The Golf Performance Center Ridgefield, CT

Practice With Intention

If you have the chance pull up the 2018 British Open, Francesco Molinari was crowned golfer of the year through a mix of great play and not so great play by most players in contention. Francesco Molinari played steady, 16 pars and 2 birdies and you had the likes of Justin Rose, Tiger, Jordan and Rory in the hunt for the major championship.  But as you know only one winner, Francesco Molinari.  What can you learn from Molinari?  
I am not sure if you read or noticed anything Molinari said after his rounds or did after his rounds?  He spoke about his new “performance” coach, who is not an avid golfer but has helped other athletes perform at high levels.  Molinari said the difference in his recent play was not about his skills not being good enough or at a high enough level but how he prepared himself to perform his skills through more effective practice habits.   We often talk about, you play like you practice, however that could be misleading because you may practice well but then have a bad score, didn’t play well or you may talk yourself down and say you stink!  When players say these things about their game it will leave a mark on the central nervous system.  So why did Molinari play so well and why are the best players in the world so good?   
Why? Well, there has been a lot of research on the human brain or in neuroscience as to why it does what it does.  First, if you are not practicing with full intent to perform as though you are playing, the brain doesn’t give the new swing or swings much information to use it during competition on the course.  It is though it didn’t happen, not exactly but it is not as effective as you would like it to be.   The best players in the world spend many, many hours practicing in effort to hone their skill sets, putting, chipping, full swing, driver swing’s, pitches and such but the real magic doesn’t happen until they give specific command to their bodies to perform.  What?  Yes, the brain has a way to blend all the swings together, so that it can be efficient, in other words, it gets lazy about what it is doing.  So, in a practice session if you are not being specific enough or giving yourself commands with challenges that has consequences, chances are you are just going through the motions.  This way to get the most from your practice isn’t about hitting the most shots, putts or pitches, it is about engagement of the brain to create purposeful session that will enable you to enhance your performance on the course.  As you approach your tournament season, make sure your practice has a purpose of performing better not just going through motions of hitting the ball or putting.  Give it commands, say like, this putt is to win the Northern Junior or the US Open.  If you have a tournament coming up in a week or two, your practices should be spent physically and visually practicing the shots you believe you will encounter during your rounds of competition.  This will have a greater affect on your tournament performances than just practicing.  Transference of motor patterns, to skill, to performance is a lasting and sure way to achieve your best results more consistently.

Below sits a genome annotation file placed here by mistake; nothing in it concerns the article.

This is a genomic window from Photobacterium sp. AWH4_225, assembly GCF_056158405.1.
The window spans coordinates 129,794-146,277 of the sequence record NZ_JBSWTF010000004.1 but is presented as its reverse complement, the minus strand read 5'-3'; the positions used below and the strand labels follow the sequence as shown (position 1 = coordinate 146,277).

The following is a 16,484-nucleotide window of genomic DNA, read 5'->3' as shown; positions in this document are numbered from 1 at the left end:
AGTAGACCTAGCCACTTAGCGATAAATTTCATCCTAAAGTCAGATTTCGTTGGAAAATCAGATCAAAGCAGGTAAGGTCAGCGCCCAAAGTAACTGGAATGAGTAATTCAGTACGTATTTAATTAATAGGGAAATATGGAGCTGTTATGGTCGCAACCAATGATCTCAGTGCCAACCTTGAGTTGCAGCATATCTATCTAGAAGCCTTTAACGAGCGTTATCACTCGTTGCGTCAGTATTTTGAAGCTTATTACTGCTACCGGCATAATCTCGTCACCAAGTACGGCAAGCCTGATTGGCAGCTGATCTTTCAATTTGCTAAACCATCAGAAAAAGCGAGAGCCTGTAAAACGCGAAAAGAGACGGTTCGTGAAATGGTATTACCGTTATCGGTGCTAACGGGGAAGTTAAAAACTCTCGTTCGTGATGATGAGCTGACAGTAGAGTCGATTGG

A great way to stay focused on better practice habits is to follow your practice plan and or write out a plan of action for the time you are going to spend practicing.  While writing down your goals for the practice session visualize yourself doing those drills, putts or bunker shots, use detail and you will have a better chance of executing your purpose and developing transferable skills!
Enjoy Your Journey!